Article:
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England legend Terry Butcher wants heading banned to stop ‘catastrophic’ injury

The Mirror has long highlighted the links between heading and dementia and now former England captain Terry Butcher, famously photographed with a bloodied, bandaged head in 1989, believes it is ‘something we can do without’

Butcher in 1989 match with Sweden

England legend Terry Butcher wants heading banned from football.

The former Three Lions captain – famously photographed with a bloodied, bandaged head in 1989 – said it should be gradually phased out to prevent “catastrophic” head injuries.

Butcher, 62, said he now believes heading the ball is “something we can do without”.

The Daily Mirror has long highlighted the links between heading and dementia.

When Nobby Stiles died last year he was the fifth member of England’s 1966 World Cup-winning team to have been diagnosed with the illness.

Butcher said: “Eventually I want to see football with no heading.

“Its something that’s been strong, particularly in Britain with the way we used to play, but not so much now.

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Butcher’s calling for a ban
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Tough Butcher is the latest to speak out about the dangers of heading
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“It would rule out the trauma of heading a ball, particularly at pace – brain trauma, as your brain is going to rattle against your skull.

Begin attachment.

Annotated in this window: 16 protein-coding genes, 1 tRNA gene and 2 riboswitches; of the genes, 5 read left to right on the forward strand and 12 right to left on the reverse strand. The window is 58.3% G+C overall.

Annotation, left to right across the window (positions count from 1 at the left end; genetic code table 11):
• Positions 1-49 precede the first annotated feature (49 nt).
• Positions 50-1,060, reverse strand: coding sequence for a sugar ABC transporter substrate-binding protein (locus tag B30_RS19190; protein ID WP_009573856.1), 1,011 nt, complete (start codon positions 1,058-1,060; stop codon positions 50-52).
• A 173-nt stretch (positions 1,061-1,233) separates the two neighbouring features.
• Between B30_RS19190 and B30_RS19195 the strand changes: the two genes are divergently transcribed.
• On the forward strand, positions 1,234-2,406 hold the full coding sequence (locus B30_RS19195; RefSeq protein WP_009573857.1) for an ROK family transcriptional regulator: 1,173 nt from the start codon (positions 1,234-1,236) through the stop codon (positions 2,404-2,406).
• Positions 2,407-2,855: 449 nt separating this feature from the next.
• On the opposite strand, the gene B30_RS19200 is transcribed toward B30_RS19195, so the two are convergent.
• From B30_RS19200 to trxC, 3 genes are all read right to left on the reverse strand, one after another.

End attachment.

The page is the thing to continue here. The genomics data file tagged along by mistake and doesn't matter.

“I don’t think people realise the importance of this and that there’s something in football that can be catastrophic for players in the future.

“Tackles now are really watered down from what they were in my era because of the risk of a red card. Heading can adapt as well.”



Butcher in the air for Rangers
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Stiles’ family has said football must “address the scandal” of dementia in the game.

Research found ex-players are three and a half times more likely to die of dementia than the general population.

The Football Association recommends a maximum of “10 higher-force headers” are carried out in any training week.

The practice is banned in under-11s sessions and restricted for other age groups.









Butcher, who played centre-back for Ipswich and Rangers, wounded his head playing for England in 1989, leaving him covered in blood.

He told a BBC podcast: “People just saw the games, they didn’t see the training.

“Heading was an integral part – every week trying to clear lines, defend crosses.

“We’ve seen footballers of the past who got dementia.

“It breaks your heart.







“The family are the ones that will really suffer.”

The FA said: “We have made changes to the way the game is played.

“This includes issuing heading guidance across every level of the football pyramid.”

A study of top division players from 1966 shows 40% of those who have died had dementia.


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